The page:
>Where things stand

>It’s surprising and lovely that some of you have asked me to keep posting on this blog and I very much wish to do so. I have been posting occasionally at Open Salon with a more quotidian focus, but I have wanted to maintain this blog for posts about end of life issues. And there’s the rub, although I hope I can push myself through the block.

Having lost my job doing palliative care, I have lost a great deal more. Perhaps more than I want to admit to myself. And in the interim since that loss and today, I have turned over another decade, I am now 60 years old. There are two paths I might follow here to explain my situation.

On the one hand, I am working again as a nurse practitioner at Planned Parenthood. I have learned a few interesting things about young people, and have even blogged about it. The best thing I can say about my current employment situation is that I am very grateful to have a job. However (and this is only me, only my feeling, keep in mind) the work feels meaningless. If I stretch, I admit to myself that I provide needed services, a sounding board, consul and advice, and appropriate medical care to women and men in that phase of life we call “the childbearing years.” I provide care to people who are mostly young and sexually active. The problems that accrue from choices about sexuality are in my face literally. A sixteen year old with herpes. A bisexual man whose wife is pregnant. Genital warts. Abortion. Women on hormones, women with hot flashes, women with weight gain and depression from birth control methods. Men considering vasectomy, men with HIV infection. It’s not an unfamiliar world, I worked for many years in women’s health and HIV care. So I have to face why this work has so little meaning for me now.

Leaving that aside for a moment (perhaps for another decade), I feel very fortunate to still have a role in end of life care, as a volunteer with Compassion and Choices. As a client services volunteer, I am assigned clients who wish to pursue their right to hasten their deaths using the death with dignity legislation passed in Washington a year ago. I am their companion through the process, helping them to talk about their end of life concerns, end of life tasks, guiding them through the understandably cumbersome requirements of the law, steps towards obtaining a lethal dose of barbiturates, to use or not as they choose, and attending them at the time of death, if they request. I have attended several hastened deaths now, and have had many conversations with people facing death and their choices.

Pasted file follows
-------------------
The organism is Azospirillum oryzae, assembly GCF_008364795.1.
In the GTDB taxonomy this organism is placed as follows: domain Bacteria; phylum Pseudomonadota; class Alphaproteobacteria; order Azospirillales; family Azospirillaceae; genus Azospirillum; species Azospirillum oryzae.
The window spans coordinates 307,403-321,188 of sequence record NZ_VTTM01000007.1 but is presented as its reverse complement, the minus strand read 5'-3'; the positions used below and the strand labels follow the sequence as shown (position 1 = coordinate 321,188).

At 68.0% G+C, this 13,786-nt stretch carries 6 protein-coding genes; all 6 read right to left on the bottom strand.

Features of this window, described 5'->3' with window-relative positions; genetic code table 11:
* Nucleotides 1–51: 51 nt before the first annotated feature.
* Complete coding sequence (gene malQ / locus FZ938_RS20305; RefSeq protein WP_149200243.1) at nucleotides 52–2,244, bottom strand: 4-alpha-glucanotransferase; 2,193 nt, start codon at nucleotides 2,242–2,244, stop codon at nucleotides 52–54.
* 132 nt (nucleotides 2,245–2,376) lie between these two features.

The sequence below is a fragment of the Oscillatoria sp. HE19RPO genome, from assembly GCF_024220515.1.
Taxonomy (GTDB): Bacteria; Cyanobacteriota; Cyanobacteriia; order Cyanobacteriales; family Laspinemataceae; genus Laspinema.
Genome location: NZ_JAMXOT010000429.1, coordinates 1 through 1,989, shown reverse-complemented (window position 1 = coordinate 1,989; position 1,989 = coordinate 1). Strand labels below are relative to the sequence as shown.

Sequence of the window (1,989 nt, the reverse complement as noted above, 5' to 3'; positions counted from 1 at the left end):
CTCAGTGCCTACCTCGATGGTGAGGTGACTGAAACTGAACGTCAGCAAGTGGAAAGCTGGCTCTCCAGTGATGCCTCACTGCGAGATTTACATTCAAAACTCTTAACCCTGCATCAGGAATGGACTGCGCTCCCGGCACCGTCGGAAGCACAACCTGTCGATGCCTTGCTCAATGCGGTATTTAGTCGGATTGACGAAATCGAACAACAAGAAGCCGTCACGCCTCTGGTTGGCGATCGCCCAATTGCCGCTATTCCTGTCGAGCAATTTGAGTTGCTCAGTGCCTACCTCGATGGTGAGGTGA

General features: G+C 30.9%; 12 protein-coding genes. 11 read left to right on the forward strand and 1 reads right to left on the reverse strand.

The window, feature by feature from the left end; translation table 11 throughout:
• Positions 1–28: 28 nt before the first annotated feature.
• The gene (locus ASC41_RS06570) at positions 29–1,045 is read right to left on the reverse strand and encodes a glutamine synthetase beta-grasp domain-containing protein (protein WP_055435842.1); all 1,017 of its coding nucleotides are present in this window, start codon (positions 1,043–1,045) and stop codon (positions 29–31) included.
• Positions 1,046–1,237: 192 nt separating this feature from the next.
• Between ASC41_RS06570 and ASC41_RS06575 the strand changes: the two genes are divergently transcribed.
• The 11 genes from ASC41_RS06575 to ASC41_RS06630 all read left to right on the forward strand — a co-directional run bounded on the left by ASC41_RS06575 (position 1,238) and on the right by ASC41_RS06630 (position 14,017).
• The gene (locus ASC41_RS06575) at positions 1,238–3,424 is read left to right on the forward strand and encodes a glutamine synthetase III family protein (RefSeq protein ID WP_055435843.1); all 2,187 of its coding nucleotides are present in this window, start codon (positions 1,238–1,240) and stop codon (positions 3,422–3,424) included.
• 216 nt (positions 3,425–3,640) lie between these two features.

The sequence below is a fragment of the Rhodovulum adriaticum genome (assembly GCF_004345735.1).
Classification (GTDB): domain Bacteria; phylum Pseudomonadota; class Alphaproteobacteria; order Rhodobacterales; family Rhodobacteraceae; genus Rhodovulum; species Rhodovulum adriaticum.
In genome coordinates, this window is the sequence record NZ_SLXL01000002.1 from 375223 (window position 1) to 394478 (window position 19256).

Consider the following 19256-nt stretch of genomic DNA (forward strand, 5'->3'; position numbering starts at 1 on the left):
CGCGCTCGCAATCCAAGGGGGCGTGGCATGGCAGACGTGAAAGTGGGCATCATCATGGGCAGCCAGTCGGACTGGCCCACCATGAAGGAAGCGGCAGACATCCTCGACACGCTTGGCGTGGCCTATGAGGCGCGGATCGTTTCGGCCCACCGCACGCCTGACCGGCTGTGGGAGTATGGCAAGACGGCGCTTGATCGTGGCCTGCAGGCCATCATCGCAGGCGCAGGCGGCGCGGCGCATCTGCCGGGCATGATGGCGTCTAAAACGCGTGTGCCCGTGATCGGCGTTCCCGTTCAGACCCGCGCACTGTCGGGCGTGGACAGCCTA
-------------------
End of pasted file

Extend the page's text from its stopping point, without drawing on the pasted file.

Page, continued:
Choice is certainly a common theme here. The right to control our sexuality, our reproduction, the birth process, the death process. It’s all cut from the same cloth, right? I think so, it feels so to me. Yet it is still death that is calling me. Not living, but dying. I am not interested in sex these days, for many years now, living alone happily and feeling that the loss of sex is just another loss along the road. The road towards death. I heard someone on the radio talk about our human prospects for immortality and I thought, Feh!

Morbid, huh? I do think that’s what I don’t like about the job. Too much about living and the concerns of living, while I am so much more comfortable dwelling in the concerns about aging, bodily disintegration and disability, preparing for death, dying, mourning loss, understanding life from this perspective. Understanding death as a part of life. An appropriate concern. A useful paradigm for my life as it is now.

Well, that’s where I am, grateful for a job, yet wanting to go back to my home at the end of the road. So many people work in jobs that don’t suit their longings. So many people have lost jobs in the past few years, many never to work again. To be hired at 60 is almost remarkable. I never fail at being grateful.

But still.

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4 Responses to >Where things stand

  1. >Thanks Risa for the insight into where you are. I would presume you are not alone in your viewpoints about choices. Blogging about it helps other people find like-minded people.

  2. Bullfighter says:

    >I think the beauty of working with the dying is that we take way so many lessons on how to die, the choices we may face and in so doing we learn personally, how to die – consciously. That is a gift. Or so it seems to me, at age 61.

  3. >You have an open way of telling about yourself, Risa. It is refreshing and authentic. Bless you for loving on people at Planned Parenthood and in palliative care.

  4. Jerry says:

    >I think life is about many things, but most notably loss. I think you and I may share particular perspectives and experiences in this regard. My own professional loss was so traumatic that I'm not sure when/how it'll settle with me. It wasn't the kind of gentle waving goodbye I would want with any loss as it was the sense of someone else ripping something away from me, then casting me out – which may be how loss is mostly experienced.Ugh – that sure sounds like self-pity, doesn't it? So be it. It certainly does suck.Anyway, I guess one of the things that really draws me to the experience of death is the sense that it's really, really important.

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